Zoos are always in the news, and it’s usually for cute reasons, like the Fresno Chaffee Zoo’s newborn baby wolves, lemurs and warthogs.
But there’s been more attention lately to the ethics of keeping animals in captivity. The topic surged to the headlines in May, when the Cincinnati Zoo killed a gorilla to save the life of a toddler who’d fallen in its enclosure. It drove the National Aquarium’s recent decision to retire its eight dolphins to a seaside sanctuary. And it prompted Buenos Aires Mayor Horacio Rodríguez Larreta to announce late last month that the city would close its zoo and convert it into an ecological park. “Captivity is degrading,” Larreta said, adding that he believes the zoo “generates more sadness than happiness.”
These developments, as well as changing public attitudes about animal welfare, have raised intriguing questions about the future of zoos — how long they’ll last, how they’ll look in years to come, and what species they’ll house. To help consider these questions, Animalia asked people who are authorities on zoos from different fields — including zoo design, management, history — to write short opinion pieces on the topic. We’ll publish one a day for the next five days.
Our first submission comes from Ron L. Kagan, the longtime executive director and chief executive officer of the Detroit Zoo. Kagan has advocated for a “patient-centered” approach that focuses on animals’ quality of life, and under his leadership in 2004, the zoo closed its elephant exhibit because it said the animals needed more space and a warmer climate.
Here’s what Kagan had to say:
The rapidity at which society, at least in the U.S., is changing its views on the ethics of exotic animals in captivity may be outpacing the slower evolution of the zoological profession’s moral compass. Zoos will surely look and act radically different in 20 years, never mind 50.
“Immersion” exhibits will legitimately become natural spaces that are enormously larger and more complex than they are today. They’ll be situated in climates that are appropriate for the species, and the exhibits will provide animals with dramatically more opportunities, control and choices for natural activities and social interactions. The animals’ needs and desires will be central, more than the visitors’ — just as it is in the wild. And zoos will look and act like what we might now assume a real “sanctuary” might be like.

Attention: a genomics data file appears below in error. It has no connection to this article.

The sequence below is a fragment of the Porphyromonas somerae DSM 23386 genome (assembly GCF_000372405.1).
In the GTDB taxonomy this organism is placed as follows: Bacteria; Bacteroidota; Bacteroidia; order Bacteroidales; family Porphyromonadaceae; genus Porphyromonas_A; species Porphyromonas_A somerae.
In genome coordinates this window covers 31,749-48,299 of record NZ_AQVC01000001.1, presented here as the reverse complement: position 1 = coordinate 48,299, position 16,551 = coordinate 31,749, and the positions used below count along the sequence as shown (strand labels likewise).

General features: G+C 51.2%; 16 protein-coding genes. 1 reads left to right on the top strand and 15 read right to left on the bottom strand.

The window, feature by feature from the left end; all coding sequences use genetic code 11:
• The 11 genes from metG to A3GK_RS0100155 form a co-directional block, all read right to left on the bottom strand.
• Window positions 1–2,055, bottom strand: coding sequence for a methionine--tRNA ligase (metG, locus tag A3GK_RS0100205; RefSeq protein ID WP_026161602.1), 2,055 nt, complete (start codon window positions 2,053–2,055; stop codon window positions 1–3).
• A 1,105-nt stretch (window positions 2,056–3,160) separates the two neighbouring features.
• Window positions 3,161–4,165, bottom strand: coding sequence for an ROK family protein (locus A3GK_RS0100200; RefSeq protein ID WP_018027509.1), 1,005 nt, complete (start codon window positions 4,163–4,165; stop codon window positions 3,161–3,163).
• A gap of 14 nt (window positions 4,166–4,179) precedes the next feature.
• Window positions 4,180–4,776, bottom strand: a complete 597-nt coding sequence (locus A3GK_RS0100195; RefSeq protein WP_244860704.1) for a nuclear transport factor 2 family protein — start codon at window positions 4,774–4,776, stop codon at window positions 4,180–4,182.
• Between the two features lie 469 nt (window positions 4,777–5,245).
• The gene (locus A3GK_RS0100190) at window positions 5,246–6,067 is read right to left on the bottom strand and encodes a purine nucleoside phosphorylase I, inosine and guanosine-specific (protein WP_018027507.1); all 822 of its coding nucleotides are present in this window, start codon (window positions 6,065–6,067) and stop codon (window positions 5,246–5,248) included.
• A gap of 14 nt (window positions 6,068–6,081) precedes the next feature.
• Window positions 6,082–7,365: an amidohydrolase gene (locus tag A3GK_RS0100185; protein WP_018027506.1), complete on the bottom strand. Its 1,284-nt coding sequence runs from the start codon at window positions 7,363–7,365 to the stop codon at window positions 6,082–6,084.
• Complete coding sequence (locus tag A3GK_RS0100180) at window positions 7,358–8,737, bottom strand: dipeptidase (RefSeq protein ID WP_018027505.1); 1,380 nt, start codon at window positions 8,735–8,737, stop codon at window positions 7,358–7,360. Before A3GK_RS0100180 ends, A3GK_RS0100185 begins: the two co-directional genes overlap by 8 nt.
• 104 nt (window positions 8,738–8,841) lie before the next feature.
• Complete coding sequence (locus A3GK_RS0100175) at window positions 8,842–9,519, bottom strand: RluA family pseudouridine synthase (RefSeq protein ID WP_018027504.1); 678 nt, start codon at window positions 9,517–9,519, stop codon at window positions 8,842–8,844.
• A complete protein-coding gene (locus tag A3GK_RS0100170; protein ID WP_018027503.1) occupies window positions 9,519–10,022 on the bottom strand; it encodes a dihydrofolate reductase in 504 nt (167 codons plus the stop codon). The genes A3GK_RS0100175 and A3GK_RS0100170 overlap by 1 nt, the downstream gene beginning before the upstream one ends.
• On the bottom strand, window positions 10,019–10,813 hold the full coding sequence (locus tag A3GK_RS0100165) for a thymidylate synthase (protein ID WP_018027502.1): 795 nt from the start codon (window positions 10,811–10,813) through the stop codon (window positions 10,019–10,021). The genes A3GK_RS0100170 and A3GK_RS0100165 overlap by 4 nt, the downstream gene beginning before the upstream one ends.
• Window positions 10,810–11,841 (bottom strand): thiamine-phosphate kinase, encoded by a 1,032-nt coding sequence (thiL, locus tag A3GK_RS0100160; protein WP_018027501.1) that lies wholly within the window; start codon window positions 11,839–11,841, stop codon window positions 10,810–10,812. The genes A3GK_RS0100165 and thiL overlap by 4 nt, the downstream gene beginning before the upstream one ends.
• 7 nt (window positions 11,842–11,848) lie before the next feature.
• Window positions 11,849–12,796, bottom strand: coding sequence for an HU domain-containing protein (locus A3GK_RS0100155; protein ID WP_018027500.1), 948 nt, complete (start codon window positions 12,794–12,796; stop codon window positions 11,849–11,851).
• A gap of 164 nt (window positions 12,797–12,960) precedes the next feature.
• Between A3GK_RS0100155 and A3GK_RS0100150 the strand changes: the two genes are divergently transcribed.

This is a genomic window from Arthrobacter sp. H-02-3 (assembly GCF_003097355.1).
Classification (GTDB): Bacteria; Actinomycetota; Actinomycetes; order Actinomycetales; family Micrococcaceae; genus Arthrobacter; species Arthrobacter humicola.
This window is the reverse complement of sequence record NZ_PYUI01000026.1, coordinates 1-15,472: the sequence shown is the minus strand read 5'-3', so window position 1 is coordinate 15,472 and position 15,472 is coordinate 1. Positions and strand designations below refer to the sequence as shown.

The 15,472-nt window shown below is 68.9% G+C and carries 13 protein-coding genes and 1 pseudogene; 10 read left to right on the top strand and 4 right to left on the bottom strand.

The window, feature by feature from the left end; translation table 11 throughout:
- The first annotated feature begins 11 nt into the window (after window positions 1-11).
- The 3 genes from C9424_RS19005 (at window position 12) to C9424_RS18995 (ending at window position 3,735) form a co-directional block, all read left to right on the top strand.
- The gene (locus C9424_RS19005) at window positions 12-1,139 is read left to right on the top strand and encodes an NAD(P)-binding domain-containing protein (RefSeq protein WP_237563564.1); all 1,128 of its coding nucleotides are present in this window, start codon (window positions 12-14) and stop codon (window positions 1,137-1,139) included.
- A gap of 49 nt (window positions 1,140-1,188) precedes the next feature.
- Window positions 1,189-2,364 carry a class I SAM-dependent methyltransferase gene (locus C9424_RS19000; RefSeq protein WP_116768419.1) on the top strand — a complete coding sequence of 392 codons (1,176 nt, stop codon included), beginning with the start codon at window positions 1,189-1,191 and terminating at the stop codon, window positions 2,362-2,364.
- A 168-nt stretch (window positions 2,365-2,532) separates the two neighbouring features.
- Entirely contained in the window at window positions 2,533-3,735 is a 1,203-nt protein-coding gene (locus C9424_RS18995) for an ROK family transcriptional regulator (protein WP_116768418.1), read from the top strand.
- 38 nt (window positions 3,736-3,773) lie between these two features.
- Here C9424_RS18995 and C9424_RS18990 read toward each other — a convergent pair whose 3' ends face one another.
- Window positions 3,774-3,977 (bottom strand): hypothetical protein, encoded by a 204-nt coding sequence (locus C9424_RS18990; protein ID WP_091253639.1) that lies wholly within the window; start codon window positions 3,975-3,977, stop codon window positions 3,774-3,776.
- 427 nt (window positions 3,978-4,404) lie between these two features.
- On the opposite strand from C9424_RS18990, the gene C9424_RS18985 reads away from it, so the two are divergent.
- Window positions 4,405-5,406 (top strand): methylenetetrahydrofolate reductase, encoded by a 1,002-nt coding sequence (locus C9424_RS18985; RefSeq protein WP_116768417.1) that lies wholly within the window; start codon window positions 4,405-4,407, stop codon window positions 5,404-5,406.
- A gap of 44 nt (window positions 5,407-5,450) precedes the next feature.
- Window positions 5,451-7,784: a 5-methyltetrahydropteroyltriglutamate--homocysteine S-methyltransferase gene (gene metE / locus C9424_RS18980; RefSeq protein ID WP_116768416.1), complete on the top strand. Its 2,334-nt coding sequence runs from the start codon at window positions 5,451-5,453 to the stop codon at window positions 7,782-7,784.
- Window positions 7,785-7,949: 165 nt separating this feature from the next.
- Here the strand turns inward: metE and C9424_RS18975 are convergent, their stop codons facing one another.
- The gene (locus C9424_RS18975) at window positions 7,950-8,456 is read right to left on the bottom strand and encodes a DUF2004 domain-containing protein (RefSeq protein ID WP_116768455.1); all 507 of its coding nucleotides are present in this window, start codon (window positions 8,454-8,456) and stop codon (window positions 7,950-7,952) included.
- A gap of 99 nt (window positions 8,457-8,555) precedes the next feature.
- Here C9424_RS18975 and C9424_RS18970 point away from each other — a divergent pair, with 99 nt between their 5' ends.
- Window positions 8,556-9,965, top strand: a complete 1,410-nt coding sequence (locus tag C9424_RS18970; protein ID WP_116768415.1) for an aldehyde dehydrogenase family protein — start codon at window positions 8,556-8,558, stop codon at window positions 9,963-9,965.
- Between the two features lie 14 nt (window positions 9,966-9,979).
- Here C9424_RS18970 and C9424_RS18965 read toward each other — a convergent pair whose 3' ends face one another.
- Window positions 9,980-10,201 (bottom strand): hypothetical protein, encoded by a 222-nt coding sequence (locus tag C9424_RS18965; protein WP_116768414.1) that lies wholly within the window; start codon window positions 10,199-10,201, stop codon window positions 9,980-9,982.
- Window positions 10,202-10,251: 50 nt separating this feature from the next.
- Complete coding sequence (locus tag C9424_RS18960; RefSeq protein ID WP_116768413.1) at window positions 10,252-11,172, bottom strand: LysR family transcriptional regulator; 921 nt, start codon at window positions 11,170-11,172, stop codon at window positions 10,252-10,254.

The animals, both individuals and species, that live in future zoos will only be ones that truly thrive and/or that are “rescued” from a worse fate. Fully meeting the needs of species like whales, dolphins, and elephants is almost certainly going to be impossible in captivity, even in the dramatically re-engineered zoo or aquarium of the future. Common sense tells us — long before science proves it — that it’s just not logistically or financially feasible to do it without serious compromises for the animals. That will not be acceptable in the future. Our amusement and selfish, albeit often well-meaning, desire to be close to other species isn’t enough to justify their life-long frustration. Of course that’s also true today.
Rescues will clearly be far more common than they are now, displacing some space for dedicated breeding programs: a trade-off of sorts.
A somewhat dramatic shift with respect to zoo and aquarium conservation work is already in play (somewhat belatedly for some). Greater investment in conservation is now being made, as well as more active and supported field work. This too will grow dramatically And educational efforts will really focus on affecting public attitudes and values about nature and our relationship to others. We should and will become the key influencers in helping people be better eco-citizens.
If the zoological profession embraces the need for change, it will reshape public expectations. It will also align with much of the public’s current and growing concern for ethical treatment. I think the future can be a good one for visitors and for zoos. Given that life in the wild for many species and individuals is getting worse, that’s a good thing.